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Letter to Hon. Nancy Pelosi, Speaker of the House; Hon. Steny Hoyer, House Majority Leader; and Hon. James Clyburn, House Majority Whip - In Letter, Phillips Calls on Congressional Leaders to Immediately Reconvene and Address the Assault on our Democracy

Letter

Dear Speaker Pelosi, Majority Leader Hoyer, and Majority Whip Clyburn:

We write to ask respectfully that the House reconvene immediately to reckon with the assault on our democracy that we experienced on January 6th.

That assault is not over. The insurrectionists who stormed the Capitol, while conducting similar well telegraphed actions across the country, have made clear that they feel emboldened by yesterday's shameful events. President Trump continues to spread the lies that inspired the attackers, and said after the assault that this is "only the beginning."

While we should take pride in finishing the work of certifying the presidential election and demonstrating to the world that Congress cannot be intimidated, this is not enough. We should show the American people that Congress is continuing to meet its responsibilities in the face of extraordinary threats, including by strengthening our nation's defenses against these threats and by holding accountable those who enable them. Therefore, we are requesting that the House of Representatives immediately reconvene at such time that the Sergeant at Arms deems the Capitol Complex safe for members and staff.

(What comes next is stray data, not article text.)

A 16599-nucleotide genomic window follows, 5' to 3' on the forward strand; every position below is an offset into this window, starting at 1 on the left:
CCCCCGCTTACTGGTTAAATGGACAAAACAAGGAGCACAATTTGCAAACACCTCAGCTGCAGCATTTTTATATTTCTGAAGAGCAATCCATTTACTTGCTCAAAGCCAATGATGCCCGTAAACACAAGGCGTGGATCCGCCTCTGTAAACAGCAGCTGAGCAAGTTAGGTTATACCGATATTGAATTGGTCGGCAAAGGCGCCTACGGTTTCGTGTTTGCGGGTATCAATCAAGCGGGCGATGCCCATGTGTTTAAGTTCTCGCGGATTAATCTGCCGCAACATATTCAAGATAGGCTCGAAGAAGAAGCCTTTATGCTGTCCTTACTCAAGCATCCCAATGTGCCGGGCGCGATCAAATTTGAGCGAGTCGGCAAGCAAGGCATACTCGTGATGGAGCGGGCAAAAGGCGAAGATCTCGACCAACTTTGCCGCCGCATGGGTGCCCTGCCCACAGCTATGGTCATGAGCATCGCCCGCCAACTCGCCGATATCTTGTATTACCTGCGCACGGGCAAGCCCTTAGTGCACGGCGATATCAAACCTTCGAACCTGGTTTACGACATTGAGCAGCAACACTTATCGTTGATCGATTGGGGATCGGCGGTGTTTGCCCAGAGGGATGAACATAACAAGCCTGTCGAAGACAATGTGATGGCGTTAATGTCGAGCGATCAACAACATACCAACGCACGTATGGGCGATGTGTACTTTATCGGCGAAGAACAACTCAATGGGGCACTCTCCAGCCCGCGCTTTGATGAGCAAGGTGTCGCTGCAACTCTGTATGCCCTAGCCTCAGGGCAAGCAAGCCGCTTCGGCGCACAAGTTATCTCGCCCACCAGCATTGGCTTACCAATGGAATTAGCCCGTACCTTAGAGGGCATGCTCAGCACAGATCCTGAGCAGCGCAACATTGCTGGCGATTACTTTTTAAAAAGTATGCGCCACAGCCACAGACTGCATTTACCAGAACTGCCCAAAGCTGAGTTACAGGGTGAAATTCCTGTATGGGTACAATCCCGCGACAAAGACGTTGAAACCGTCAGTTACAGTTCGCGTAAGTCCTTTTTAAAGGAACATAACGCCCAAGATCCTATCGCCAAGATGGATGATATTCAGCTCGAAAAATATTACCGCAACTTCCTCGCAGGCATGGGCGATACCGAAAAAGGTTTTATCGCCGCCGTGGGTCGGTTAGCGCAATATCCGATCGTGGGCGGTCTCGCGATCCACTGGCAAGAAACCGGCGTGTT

There is much that Congress could do when we reconvene.

We could consider measures already pending that are highly relevant to the present crisis, for example Representative Wasserman Schultz's resolution to censure a member of the House for inciting violence, and a resolution sponsored by Representatives Malinowski and Phillips that would ask the House to affirm that Members elected from the so called "contested" states were freely and fairly elected.

We could take up the question of whether President Trump should be censured or impeached for encouraging a violent attack on the United States Congress, as well as Representative Raskin's proposal that Congress appoint a body, as provided by the 25th Amendment, to determine whether the President is fit to discharge the powers and duties of his office.

We could consider the establishment of a Select Committee on Violent Domestic Extremism, to address the full implications of a threat to our safety and democracy that has not been taken seriously enough, and how to fight it through better law enforcement, pressure on or regulation of social media, and international cooperation. We can pass again legislation on domestic terrorism that moved through the House in the 116th Congress, and which now has a chance to move through the Senate -- for example H.R. 3106, the Domestic and International Terrorism DATA Act; H.R. 4192, the Confronting the Threat of Domestic Terrorism Act; H.R. 5602, the Domestic Terrorism Prevention Act; and H.R. 3545, the National Opposition to Hate, Assault, and Threats to Equality (NO HATE) Act.

We recognize that many members and staff experienced traumatic events yesterday, and may not wish to be in the Capitol. The remote voting procedures that are once again in place are available for all who choose to use them, and of course staff may work remotely as well.

Meanwhile, we can and should demonstrate continuity of government at a moment when the President is incapable of leading and the executive branch is in total disarray. We are the only branch of government that is capable of governing this country and led by sane and competent people. Going home and staying home until the eve of President Biden's inauguration should not be an option.

Sincerely,


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